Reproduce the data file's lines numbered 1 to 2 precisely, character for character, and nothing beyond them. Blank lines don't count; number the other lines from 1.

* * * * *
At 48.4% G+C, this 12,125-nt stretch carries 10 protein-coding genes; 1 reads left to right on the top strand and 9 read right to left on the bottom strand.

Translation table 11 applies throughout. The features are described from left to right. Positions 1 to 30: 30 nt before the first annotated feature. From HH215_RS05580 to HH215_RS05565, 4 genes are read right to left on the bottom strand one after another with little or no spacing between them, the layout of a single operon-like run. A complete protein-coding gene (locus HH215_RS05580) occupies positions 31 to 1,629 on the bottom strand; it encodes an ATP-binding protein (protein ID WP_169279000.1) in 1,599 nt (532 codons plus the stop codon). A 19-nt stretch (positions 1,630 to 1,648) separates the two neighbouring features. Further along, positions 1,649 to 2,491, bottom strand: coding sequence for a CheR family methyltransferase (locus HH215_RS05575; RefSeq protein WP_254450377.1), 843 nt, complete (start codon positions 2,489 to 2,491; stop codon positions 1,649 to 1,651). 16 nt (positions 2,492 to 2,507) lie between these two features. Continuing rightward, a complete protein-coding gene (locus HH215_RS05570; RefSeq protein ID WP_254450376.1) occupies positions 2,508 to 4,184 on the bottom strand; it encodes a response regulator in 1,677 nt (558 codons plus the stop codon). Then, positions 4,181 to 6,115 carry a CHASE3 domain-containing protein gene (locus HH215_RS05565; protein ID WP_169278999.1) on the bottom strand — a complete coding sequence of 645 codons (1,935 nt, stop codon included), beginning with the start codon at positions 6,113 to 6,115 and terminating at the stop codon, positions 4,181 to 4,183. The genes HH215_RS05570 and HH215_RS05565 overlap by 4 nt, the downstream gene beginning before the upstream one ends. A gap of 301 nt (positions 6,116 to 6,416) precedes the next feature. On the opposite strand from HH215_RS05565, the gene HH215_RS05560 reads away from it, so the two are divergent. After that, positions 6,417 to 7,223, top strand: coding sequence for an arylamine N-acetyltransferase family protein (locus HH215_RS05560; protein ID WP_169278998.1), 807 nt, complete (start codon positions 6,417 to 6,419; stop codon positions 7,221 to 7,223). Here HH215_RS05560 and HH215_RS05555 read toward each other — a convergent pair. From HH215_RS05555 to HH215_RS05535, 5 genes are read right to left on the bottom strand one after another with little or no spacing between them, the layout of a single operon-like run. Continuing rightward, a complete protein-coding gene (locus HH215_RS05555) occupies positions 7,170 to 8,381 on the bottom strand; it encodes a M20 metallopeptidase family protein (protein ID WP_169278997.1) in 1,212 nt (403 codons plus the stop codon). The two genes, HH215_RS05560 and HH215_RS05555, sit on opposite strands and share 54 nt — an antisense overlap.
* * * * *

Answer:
At 48.4% G+C, this 12,125-nt stretch carries 10 protein-coding genes; 1 reads left to right on the top strand and 9 read right to left on the bottom strand.

Translation table 11 applies throughout. The features are described from left to right. Positions 1 to 30: 30 nt before the first annotated feature. From HH215_RS05580 to HH215_RS05565, 4 genes are read right to left on the bottom strand one after another with little or no spacing between them, the layout of a single operon-like run. A complete protein-coding gene (locus HH215_RS05580) occupies positions 31 to 1,629 on the bottom strand; it encodes an ATP-binding protein (protein ID WP_169279000.1) in 1,599 nt (532 codons plus the stop codon). A 19-nt stretch (positions 1,630 to 1,648) separates the two neighbouring features. Further along, positions 1,649 to 2,491, bottom strand: coding sequence for a CheR family methyltransferase (locus HH215_RS05575; RefSeq protein WP_254450377.1), 843 nt, complete (start codon positions 2,489 to 2,491; stop codon positions 1,649 to 1,651). 16 nt (positions 2,492 to 2,507) lie between these two features. Continuing rightward, a complete protein-coding gene (locus HH215_RS05570; RefSeq protein ID WP_254450376.1) occupies positions 2,508 to 4,184 on the bottom strand; it encodes a response regulator in 1,677 nt (558 codons plus the stop codon). Then, positions 4,181 to 6,115 carry a CHASE3 domain-containing protein gene (locus HH215_RS05565; protein ID WP_169278999.1) on the bottom strand — a complete coding sequence of 645 codons (1,935 nt, stop codon included), beginning with the start codon at positions 6,113 to 6,115 and terminating at the stop codon, positions 4,181 to 4,183. The genes HH215_RS05570 and HH215_RS05565 overlap by 4 nt, the downstream gene beginning before the upstream one ends. A gap of 301 nt (positions 6,116 to 6,416) precedes the next feature. On the opposite strand from HH215_RS05565, the gene HH215_RS05560 reads away from it, so the two are divergent. After that, positions 6,417 to 7,223, top strand: coding sequence for an arylamine N-acetyltransferase family protein (locus HH215_RS05560; protein ID WP_169278998.1), 807 nt, complete (start codon positions 6,417 to 6,419; stop codon positions 7,221 to 7,223). Here HH215_RS05560 and HH215_RS05555 read toward each other — a convergent pair. From HH215_RS05555 to HH215_RS05535, 5 genes are read right to left on the bottom strand one after another with little or no spacing between them, the layout of a single operon-like run. Continuing rightward, a complete protein-coding gene (locus HH215_RS05555) occupies positions 7,170 to 8,381 on the bottom strand; it encodes a M20 metallopeptidase family protein (protein ID WP_169278997.1) in 1,212 nt (403 codons plus the stop codon). The two genes, HH215_RS05560 and HH215_RS05555, sit on opposite strands and share 54 nt — an antisense overlap.